‘[Palestine is] Occupied / country. Israel has the right / to defend itself. Ahed Tamimi, / ice cream on tongue, [… ] My grandmother, / born ten days before Nakba, [… ] Is queer. Is fuck the patriarchy. […]  My father crying / to Omayma El Khalil. Sweet black tea, […] Two state “solution.”

Ridding the coloniser from one’s heart and mind – what Muslim anarchist Mohamed Abdou describes as the ‘jihad’ (struggle) against one’s inner fascisms – is necessary to find the clarity and strength to rid him from the land. ‘We have to find ways to love and support each other [… to] carry [each other…] when we feel like we cannot go another step,’ writes the Black anarchist and former Black Liberation Army member Ashanti Alston. Poetry, it turns out, can be a suitable medium for both tasks. 

Poetry can counter interrogate those who demand you be an easy answer to a question only they can ask. Hindi:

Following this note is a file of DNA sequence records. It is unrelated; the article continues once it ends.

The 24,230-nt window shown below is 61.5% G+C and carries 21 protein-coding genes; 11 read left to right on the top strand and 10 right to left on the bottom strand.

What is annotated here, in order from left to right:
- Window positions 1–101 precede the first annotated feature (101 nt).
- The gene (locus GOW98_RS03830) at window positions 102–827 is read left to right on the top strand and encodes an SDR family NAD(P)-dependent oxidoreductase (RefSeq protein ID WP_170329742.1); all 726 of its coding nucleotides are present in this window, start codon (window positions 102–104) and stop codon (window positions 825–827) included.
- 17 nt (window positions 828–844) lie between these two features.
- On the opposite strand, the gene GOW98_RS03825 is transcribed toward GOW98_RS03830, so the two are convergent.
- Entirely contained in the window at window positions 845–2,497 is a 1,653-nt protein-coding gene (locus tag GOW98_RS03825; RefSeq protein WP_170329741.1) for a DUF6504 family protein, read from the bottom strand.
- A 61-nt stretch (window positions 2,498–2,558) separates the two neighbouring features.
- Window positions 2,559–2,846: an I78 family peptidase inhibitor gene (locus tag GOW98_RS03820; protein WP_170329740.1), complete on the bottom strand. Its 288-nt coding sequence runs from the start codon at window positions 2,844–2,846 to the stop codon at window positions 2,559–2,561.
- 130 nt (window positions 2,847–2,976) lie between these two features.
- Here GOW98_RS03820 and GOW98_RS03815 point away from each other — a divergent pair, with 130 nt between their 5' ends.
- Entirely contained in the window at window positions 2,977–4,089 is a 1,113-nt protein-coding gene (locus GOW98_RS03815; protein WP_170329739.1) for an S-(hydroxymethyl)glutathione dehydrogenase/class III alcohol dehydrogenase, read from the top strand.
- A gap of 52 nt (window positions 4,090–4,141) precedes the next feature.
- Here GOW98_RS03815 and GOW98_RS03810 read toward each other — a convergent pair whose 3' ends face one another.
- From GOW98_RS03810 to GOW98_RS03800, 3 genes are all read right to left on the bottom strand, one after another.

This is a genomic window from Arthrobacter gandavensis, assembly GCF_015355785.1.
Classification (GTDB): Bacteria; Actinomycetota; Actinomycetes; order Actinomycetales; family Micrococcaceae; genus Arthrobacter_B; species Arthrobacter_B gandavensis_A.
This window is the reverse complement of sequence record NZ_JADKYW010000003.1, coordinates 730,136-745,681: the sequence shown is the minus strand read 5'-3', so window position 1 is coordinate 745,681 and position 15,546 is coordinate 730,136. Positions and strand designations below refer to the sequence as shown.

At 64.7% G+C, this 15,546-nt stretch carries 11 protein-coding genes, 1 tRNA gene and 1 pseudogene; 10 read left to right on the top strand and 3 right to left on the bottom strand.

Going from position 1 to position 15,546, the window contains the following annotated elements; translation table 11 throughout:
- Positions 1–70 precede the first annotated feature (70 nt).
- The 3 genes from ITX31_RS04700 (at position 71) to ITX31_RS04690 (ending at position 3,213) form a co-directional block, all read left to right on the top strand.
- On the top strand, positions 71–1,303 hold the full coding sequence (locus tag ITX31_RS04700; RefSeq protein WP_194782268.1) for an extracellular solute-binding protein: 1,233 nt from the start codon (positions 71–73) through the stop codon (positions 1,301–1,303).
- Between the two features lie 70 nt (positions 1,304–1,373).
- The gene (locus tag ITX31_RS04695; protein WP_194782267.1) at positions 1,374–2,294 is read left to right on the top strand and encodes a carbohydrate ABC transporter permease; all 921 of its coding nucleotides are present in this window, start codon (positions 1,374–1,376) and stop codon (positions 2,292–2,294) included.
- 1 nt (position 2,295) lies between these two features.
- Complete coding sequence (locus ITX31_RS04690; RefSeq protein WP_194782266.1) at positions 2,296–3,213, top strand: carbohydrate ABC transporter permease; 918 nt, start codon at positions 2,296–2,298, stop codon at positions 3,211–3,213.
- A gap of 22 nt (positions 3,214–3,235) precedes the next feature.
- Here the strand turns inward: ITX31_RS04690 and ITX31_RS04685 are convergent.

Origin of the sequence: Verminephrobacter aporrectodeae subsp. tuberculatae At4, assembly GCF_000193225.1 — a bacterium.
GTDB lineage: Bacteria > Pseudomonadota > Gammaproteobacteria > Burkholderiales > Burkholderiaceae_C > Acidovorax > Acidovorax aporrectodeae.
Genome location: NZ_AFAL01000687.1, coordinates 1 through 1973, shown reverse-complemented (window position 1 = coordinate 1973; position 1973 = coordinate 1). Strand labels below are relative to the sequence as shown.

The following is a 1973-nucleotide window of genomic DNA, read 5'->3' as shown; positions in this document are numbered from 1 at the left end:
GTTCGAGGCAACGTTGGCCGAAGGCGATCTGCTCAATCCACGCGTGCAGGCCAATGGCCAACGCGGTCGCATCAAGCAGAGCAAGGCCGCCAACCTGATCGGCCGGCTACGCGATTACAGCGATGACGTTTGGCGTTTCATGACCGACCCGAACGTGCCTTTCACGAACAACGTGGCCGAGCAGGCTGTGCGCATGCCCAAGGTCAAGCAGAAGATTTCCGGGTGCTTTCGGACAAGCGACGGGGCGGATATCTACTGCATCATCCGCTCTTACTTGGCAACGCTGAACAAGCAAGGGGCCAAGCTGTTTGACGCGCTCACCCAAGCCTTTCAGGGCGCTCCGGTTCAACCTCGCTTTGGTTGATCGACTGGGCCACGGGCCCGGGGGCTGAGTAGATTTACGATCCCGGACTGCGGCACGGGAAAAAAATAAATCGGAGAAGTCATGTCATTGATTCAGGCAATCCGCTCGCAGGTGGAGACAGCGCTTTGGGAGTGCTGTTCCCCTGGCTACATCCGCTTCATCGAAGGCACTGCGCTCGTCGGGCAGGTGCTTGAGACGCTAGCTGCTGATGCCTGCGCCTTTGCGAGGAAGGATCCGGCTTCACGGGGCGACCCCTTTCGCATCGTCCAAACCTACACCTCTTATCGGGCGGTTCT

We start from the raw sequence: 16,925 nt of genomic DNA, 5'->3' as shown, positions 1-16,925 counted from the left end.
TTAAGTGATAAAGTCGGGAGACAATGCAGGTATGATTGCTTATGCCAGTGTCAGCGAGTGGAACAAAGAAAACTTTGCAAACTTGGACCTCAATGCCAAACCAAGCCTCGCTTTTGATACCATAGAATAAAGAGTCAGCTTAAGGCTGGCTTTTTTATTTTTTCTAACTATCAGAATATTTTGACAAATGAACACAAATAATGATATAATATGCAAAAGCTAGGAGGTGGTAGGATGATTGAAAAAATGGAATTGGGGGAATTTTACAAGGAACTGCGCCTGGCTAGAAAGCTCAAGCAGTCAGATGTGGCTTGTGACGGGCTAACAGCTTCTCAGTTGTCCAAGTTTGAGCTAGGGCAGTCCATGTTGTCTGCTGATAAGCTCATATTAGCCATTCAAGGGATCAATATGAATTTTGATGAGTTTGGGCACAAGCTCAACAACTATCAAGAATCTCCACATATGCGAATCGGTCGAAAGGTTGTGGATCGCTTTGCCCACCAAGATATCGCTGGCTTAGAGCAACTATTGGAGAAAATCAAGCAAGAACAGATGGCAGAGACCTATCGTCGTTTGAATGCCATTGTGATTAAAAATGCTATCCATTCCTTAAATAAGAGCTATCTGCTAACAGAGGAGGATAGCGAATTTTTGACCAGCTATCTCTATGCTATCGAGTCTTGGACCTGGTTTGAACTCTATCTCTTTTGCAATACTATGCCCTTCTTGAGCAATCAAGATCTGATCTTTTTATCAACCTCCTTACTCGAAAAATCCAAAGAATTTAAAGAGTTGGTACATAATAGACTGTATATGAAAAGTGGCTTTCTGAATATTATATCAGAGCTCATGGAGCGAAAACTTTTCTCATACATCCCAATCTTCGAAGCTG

‘I want people to stop asking if I love this country […] Ask if it loves me.’ It can be a means to kindle and offer tenderness in an anti-human system. See Hindi’s opening poem ‘Self-Interrogation:’ ‘I – / Need to focus. On something besides. / The rush of migration. […] / The unending sound. Of a newscaster’s voice […] there was a child in a yellow dress reading a poem. / For minutes on end, I could not be indifferent / to anything […] Not the bombs, twisting limbs. Not the cages […] Yes, I used a newspaper to cover my eyes.’ 

This poem sets up the questions she and el-Kurd interrogate: what does it mean to write in a time of genocide? How do you survive spiritually when the security the oppressor offers resembles a bribe paid in indifference? How can you write against this bribe to strengthen our ability to care for each other and/or resist?